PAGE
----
There are major biomechanical differences between running on a treadmill compared to road running. When compared with forefoot running outside (overground running), forefoot running on a treadmill may increase contact-time and relative loads under the arch and metatarsals.
A study by Perez at el., (2013) found that loading patterns on the forefoot and midfoot differed in treadmill running vs overground running. The study also found that in fatigued state, stride length increased during treadmill running and the rate of perceived exertion was greater in treadmill running also.
Treadmill Compared to Road Running
The biggest concern with treadmill running is the overall effects it has on plantar pressure distribution relative to overground running.
The truth is, humans are specifically adapted to run overground, not on surfaces with moving belts. And not only that, there’s the period of familiarization to treadmill running which may result in an unstable and unsafe forefoot running pattern.
A strong correlation exists between biomechanical behavior and running surface in that treadmill running effects body movements, but not necessarily in a good way.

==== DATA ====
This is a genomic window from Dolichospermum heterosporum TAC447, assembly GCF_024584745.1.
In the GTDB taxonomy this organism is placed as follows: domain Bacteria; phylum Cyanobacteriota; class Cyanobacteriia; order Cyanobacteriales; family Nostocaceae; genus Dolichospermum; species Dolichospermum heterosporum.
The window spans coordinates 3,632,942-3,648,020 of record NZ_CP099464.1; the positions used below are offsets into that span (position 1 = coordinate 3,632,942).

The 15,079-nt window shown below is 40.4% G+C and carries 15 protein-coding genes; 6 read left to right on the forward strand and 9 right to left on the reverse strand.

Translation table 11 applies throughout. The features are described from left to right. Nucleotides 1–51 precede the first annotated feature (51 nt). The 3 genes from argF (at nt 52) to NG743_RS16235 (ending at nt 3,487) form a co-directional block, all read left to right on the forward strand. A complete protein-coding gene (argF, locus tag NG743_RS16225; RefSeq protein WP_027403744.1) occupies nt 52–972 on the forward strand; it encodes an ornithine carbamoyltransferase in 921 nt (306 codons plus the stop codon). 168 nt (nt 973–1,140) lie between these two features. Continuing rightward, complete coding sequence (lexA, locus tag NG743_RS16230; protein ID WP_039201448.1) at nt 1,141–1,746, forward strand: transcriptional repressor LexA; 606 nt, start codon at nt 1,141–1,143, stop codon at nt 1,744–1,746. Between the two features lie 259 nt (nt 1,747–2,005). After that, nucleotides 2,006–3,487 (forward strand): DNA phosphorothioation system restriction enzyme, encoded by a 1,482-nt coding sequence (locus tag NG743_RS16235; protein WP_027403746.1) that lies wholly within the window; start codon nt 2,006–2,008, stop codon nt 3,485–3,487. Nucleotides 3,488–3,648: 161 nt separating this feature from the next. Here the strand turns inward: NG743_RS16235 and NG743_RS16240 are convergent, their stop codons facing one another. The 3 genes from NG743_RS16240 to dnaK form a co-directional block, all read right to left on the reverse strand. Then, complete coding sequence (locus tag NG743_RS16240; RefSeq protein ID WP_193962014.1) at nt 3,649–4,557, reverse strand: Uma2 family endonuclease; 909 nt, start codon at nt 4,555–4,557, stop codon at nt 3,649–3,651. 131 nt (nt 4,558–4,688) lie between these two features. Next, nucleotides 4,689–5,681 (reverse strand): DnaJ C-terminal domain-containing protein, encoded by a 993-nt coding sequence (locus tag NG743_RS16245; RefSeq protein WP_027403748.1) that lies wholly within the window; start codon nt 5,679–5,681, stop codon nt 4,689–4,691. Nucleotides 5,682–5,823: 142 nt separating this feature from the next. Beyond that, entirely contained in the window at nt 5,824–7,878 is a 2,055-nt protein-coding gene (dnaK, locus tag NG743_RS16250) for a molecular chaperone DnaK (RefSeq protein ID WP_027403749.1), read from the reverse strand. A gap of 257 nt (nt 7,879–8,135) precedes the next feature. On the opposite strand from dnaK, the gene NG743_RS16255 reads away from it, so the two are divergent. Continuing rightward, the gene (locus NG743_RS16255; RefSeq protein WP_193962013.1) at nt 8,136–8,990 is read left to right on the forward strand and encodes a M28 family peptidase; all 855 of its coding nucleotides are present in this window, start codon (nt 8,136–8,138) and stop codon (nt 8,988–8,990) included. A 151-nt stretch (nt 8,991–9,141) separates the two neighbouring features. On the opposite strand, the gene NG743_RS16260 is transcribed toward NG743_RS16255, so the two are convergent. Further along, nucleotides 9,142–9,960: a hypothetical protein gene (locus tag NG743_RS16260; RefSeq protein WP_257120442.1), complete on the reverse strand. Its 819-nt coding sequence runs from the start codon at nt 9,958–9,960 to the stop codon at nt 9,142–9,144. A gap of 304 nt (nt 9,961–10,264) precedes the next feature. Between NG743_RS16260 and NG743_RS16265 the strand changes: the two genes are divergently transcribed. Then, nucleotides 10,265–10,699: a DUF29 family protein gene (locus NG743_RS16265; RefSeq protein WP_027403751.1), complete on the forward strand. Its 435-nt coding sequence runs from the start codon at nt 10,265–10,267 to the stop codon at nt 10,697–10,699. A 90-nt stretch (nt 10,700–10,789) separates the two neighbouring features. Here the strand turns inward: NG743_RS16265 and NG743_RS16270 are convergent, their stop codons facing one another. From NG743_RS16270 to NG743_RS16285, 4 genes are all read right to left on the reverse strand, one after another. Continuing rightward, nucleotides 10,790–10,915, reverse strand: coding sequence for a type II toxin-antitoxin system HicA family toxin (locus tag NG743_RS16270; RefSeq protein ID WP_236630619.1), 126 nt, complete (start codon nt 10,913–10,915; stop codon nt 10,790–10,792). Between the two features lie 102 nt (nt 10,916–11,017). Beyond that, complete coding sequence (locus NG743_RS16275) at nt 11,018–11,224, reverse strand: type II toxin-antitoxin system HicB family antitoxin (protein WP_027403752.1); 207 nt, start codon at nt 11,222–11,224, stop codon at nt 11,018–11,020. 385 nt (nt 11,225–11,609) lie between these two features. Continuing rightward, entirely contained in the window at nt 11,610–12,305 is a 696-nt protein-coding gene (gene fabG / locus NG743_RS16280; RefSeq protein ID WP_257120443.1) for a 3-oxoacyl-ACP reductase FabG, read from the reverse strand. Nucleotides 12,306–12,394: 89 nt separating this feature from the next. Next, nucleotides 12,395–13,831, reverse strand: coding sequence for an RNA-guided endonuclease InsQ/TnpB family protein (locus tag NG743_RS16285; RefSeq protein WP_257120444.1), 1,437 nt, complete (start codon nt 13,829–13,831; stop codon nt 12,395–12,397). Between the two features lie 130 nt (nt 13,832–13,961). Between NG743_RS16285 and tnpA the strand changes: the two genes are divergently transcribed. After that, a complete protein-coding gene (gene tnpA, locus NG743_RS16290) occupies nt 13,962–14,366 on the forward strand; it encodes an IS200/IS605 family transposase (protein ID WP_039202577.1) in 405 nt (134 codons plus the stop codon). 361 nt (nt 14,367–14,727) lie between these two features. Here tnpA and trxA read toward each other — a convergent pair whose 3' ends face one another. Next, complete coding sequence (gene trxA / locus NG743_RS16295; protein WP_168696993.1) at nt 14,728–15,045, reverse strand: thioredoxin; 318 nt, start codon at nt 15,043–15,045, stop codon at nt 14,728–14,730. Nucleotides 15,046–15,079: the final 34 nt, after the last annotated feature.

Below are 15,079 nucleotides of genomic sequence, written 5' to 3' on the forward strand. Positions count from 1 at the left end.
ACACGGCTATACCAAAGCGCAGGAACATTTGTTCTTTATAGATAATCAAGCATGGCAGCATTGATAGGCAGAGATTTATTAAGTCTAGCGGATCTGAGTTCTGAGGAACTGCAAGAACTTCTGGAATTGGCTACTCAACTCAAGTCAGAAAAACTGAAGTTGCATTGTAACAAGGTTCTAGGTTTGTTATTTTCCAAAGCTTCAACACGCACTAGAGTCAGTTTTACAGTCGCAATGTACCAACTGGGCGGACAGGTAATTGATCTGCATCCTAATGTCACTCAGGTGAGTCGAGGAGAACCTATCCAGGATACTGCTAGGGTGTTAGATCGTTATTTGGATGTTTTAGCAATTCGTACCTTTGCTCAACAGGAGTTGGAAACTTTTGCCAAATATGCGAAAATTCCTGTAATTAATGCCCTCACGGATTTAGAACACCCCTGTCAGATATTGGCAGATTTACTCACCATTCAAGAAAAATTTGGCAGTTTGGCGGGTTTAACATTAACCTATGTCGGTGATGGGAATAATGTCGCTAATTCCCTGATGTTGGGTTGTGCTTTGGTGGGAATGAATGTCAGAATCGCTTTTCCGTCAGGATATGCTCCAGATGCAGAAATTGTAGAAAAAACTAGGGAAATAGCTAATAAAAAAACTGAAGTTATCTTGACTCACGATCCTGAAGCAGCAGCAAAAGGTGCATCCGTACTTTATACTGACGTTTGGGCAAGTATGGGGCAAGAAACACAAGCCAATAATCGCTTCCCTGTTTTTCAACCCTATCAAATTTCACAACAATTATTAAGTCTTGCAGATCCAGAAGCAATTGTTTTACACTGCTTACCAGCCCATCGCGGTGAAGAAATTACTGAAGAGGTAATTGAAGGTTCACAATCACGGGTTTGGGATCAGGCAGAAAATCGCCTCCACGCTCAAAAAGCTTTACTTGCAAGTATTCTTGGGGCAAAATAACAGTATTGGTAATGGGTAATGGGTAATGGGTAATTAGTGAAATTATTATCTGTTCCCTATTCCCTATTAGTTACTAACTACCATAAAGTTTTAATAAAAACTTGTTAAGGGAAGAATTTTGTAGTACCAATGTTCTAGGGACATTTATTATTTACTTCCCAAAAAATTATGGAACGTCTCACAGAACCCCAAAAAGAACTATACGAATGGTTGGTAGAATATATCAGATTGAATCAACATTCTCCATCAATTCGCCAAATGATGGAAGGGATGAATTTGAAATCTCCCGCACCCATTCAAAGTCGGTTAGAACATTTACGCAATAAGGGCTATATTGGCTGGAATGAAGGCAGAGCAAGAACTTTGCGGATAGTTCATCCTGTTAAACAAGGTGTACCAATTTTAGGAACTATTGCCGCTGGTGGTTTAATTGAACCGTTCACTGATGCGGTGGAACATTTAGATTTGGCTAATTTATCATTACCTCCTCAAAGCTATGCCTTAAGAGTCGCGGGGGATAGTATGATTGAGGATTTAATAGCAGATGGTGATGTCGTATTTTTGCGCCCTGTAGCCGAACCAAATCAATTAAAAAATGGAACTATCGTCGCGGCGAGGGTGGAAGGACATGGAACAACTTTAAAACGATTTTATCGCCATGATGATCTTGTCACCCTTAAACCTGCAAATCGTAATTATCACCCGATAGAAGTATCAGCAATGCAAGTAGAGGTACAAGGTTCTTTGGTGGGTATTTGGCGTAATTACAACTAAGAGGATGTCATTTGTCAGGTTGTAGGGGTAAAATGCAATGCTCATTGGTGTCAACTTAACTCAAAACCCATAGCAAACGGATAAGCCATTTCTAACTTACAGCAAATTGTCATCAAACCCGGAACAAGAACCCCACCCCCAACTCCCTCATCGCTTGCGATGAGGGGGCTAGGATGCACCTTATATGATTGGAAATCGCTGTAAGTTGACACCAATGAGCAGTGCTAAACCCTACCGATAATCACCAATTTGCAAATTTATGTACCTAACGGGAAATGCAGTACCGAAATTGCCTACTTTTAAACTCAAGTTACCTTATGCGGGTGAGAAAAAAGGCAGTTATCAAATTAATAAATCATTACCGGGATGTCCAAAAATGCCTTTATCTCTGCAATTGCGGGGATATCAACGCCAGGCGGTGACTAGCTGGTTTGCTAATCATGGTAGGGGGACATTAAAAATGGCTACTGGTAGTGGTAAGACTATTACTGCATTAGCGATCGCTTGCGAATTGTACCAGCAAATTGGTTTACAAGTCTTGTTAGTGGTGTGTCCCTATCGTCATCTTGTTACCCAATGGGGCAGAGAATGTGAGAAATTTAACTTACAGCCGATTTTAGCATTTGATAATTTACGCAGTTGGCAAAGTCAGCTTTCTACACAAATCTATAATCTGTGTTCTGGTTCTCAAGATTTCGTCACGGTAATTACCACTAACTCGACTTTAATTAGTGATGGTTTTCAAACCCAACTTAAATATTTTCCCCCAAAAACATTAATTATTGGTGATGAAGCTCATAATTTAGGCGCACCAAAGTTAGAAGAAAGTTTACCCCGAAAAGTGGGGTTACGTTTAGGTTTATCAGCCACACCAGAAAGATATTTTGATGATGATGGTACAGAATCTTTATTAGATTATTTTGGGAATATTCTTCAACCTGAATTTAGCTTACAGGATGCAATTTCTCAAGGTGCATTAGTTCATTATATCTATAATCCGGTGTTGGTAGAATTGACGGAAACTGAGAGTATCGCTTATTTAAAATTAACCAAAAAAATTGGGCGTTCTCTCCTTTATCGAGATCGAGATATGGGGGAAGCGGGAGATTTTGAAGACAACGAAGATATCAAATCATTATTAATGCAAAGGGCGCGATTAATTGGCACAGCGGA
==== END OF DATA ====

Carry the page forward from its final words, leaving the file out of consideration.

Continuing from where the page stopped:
The findings are disappointing because most experimental studies use treadmill running to enhance our knowledge on biomechanics.
However, the notion that treadmill running is a representative expression of overground running is now easily disputed: treadmill running is unnatural and there is too much evidence showing differences in ankle, knee and hip kinematics as well as muscular activity compared to running overground.
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Baur et al. Muscular activity in treadmill and overground running. Isokenetics and Exerc Sci, 2007;15(3):165-71
Nigg et al. Kinematic comparison of overground and treadmill running. Med Sci Sports Exerc, 1995; 27(1):98-105.
Lavcanska, V., Taylor, NF and Shache, AG. Familiarization to treadmill running in young unimpaired adults. Human Movement Sci, 2005:24(4):544-57.
Perez et al. Effect of overground vs treadmill running on plantar pressure: influence of fatigue. Gait Posture, 2013; 38:929-33.
Wank et al. Kinematics and electromyography of lower limb muscles in overground and treadmill running. Inter J Sports Med, 1998; 19(7):455-61.
BSc Neurobiology; MSc Biomechanics candidate, ultra minimalist runner & founder of RunForefoot. I was a heel striker, always injured. I was inspired by the great Tirunesh Dibaba to try forefoot running. Now, I'm injury free. This is why I launched Run Forefoot, to advocate the health & performance benefits of forefoot running and to raise awareness on the dangers of heel striking, because the world needs to know.
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